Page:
Bartoli does it on her own terms

Bartoli does it on her own terms

Bartoli does it on her own terms

The Frenchwoman’s success may not trigger a revolution but it does give hope to the children who chase their dreams across the world.

While the celebration of Andy Murray continued across the English Channel, Marion Bartoli, the other Wimbledon singles champion this year, was back on the French side.
‘La Reine de Wimbledon’ (The Queen of Wimbledon), read an advertisement for a French Sunday paper that was still posted in a newspaper kiosk in the 16th Arrondissement.

On Tuesday night, she took questions and compliments on French radio as the RMC host in Paris kept replaying the audio clip of her ace on match point against Sabine Lisicki.

“I have no sense of vindication,” Bartoli said. “I only feel I have managed to reach the goal of my career, of a life, of a child who was 6 or 7 years old in a little club in a village of 2,000 people who dreamed that one day perhaps she will lift up this trophy. And when you’ve dreamed for more than 20 years and trained for that and then you have made it, that is a moment that will stay engraved in your memory. It is happiness in pure form.”

Bartoli’s deeply surprising victory was uplifting. It was touching, and it was also good listening, because with her intelligence and sensitivity, she was more than capable of putting words to the moment and of deflecting insensitive remarks with a sharp wit instead of outrage.

But don’t think for a minute that it was a French revolution.
Her double-handed groundstrokes off both sides are not now going to become a staple of future champions, and Bartoli herself — back to No 7 in the rankings at age 28 — is not suddenly in a position to rule the power-and-leverage game that is still women’s tennis.

Serena Williams will be back in action soon. So will Maria Sharapova and, if her sore hip and knee cooperate, Victoria Azarenka. So will all the other young, hungry and more athletically gifted talents on the rise.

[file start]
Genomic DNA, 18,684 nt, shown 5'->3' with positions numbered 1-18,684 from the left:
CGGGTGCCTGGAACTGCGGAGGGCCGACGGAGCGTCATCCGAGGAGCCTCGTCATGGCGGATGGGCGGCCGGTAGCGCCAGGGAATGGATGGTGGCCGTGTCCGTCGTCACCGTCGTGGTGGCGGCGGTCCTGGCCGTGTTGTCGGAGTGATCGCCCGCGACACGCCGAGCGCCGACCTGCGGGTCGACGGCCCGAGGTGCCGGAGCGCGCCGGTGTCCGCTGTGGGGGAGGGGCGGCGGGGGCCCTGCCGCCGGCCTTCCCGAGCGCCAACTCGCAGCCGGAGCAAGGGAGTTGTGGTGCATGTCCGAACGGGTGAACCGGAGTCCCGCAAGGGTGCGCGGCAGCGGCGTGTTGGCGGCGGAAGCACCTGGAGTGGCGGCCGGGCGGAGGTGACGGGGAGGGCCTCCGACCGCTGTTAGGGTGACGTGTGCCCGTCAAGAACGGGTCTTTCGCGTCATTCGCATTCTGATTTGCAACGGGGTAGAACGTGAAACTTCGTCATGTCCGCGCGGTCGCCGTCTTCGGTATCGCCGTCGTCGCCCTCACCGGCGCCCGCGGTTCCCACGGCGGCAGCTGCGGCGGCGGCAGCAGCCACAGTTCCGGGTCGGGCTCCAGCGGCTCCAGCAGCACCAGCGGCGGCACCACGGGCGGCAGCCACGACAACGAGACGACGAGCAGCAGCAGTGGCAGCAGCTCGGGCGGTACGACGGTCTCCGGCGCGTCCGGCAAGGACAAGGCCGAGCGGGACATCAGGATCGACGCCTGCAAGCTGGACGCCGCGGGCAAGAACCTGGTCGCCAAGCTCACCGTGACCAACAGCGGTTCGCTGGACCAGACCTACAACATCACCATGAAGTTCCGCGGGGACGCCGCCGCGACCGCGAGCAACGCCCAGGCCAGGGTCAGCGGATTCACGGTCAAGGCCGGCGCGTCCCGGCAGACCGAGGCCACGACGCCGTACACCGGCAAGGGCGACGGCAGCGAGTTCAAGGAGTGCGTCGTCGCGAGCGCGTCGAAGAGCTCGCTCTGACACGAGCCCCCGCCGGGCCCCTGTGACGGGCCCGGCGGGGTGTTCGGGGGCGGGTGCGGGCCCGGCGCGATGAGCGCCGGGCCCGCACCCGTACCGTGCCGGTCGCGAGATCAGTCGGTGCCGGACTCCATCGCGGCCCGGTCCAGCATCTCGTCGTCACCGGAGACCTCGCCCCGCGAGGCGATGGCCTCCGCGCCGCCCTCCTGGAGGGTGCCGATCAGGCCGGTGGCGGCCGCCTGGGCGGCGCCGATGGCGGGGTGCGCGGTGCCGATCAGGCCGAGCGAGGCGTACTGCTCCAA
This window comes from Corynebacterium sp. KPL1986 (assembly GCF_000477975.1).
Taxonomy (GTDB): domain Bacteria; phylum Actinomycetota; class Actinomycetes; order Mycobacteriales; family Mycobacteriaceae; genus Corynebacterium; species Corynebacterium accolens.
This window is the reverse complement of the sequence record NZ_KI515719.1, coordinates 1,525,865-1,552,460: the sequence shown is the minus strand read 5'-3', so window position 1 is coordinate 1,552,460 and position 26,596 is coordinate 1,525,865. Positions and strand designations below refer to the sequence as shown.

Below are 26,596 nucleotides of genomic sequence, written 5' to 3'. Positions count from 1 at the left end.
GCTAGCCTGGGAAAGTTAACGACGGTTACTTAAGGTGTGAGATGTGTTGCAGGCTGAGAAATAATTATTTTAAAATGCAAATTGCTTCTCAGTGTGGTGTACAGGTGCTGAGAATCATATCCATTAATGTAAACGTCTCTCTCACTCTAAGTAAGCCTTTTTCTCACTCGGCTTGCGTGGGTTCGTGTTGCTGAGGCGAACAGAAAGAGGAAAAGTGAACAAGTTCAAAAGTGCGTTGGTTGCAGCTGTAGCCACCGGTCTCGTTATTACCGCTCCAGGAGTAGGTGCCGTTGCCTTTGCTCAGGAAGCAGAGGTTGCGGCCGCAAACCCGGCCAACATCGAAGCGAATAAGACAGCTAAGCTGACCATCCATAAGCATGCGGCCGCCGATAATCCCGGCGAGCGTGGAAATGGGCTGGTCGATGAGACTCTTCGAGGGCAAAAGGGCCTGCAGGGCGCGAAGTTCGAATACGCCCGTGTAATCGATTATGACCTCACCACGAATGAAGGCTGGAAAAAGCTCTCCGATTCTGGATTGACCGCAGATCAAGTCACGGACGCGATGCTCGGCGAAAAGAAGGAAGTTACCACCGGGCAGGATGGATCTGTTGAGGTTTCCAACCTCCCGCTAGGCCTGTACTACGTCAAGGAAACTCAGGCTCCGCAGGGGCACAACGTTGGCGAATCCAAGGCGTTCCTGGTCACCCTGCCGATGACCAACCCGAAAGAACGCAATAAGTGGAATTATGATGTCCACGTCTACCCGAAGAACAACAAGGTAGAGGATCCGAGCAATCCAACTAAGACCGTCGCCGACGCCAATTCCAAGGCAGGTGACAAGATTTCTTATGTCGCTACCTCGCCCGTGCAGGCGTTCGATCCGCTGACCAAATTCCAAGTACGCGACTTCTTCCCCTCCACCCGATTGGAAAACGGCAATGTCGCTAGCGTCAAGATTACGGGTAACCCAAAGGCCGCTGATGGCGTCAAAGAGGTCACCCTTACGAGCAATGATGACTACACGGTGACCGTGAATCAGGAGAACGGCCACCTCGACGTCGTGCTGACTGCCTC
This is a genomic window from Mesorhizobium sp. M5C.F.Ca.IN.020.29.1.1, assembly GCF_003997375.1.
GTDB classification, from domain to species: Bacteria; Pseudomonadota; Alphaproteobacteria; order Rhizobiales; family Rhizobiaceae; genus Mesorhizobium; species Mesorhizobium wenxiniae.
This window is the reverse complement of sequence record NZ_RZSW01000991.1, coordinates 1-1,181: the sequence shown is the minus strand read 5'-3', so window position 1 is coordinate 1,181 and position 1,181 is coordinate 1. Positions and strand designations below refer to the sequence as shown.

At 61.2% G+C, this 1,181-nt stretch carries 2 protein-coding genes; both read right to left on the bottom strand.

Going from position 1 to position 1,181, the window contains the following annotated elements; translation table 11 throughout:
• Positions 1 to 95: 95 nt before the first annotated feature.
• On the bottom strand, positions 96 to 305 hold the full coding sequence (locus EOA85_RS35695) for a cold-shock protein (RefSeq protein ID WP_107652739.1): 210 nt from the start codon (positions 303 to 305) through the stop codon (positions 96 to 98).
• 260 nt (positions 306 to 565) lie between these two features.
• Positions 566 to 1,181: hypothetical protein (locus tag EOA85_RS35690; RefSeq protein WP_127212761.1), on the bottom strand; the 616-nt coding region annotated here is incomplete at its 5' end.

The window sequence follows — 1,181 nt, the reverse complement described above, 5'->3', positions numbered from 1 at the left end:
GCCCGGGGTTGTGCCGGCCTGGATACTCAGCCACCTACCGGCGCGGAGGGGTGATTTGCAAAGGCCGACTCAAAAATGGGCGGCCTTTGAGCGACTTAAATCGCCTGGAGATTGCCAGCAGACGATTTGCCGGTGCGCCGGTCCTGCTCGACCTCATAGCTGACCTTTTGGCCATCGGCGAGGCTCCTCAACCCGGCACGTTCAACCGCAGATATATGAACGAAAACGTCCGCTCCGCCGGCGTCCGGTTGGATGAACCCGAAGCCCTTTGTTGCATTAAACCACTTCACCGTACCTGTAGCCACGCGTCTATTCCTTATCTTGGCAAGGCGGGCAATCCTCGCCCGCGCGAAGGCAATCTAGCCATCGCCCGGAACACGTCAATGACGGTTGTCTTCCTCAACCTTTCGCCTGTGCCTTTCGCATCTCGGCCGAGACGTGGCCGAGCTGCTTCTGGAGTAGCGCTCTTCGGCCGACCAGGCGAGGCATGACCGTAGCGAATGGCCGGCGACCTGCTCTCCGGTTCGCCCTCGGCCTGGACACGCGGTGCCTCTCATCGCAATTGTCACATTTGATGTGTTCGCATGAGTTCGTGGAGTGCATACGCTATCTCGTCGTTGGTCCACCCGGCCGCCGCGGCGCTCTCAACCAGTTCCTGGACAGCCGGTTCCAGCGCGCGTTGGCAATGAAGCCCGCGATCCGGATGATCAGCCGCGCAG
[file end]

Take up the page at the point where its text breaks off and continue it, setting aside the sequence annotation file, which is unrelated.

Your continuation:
But that is no slight on Bartoli, who, even without a solid season behind her, saw her opportunity and seized it with panache and without dropping a set.

“I think in the middle of the tournament, when all the favorites had lost, I think she told herself, 'This is my chance, this is really my chance,”' said Gilbert Ysern, the French Open tournament director, who was in the stands for the final. “And I think it shows her strength that she was able to know it and then do it. That’s also a talent.”

Bartoli, as has been noted, is a bespoke Wimbledon champion. Her game is full of quirks and artisanal touches: a product of independent reflection rather than the herd-academy mentality; a product of working with her father and coach, Walter, outside the French national system, too.

But she did have powerful outside influences, above all Monica Seles, the double-handed Yugoslavian who did revolutionise the women’s game in the early 1990s by striking the ball early and aggressively off both the forehand and the backhand (and, less fortuitously, by popularising the grunt, more accurately described as the shriek).
Bartoli’s father copied Seles’s two-handed forehand after he and his then 7-year-old daughter watched Seles beat Steffi Graf in a thriller of a 1992 French Open final.

“The first time at age 5 and a half, when I took a racket in my hands and my father fed me some balls, I made 50 backhands in a row, didn’t miss a single one,” Bartoli said in a recent interview. “But my forehand, I had no strength in my arm and the wrist. With one hand, I did nothing but miss.”

The second hand — à la Seles — would solve the problem, and Bartoli said she still would not be able to hit an effective one-handed forehand, even as an adult. But from Bartoli’s arrhythmic, straight take-back on her serve, to her waggle of the racket before a return to her avant-garde training methods, she has clearly become Bartoli and nobody but Bartoli, which is quite refreshing, even if some of her tics have lost her a few fans along the way.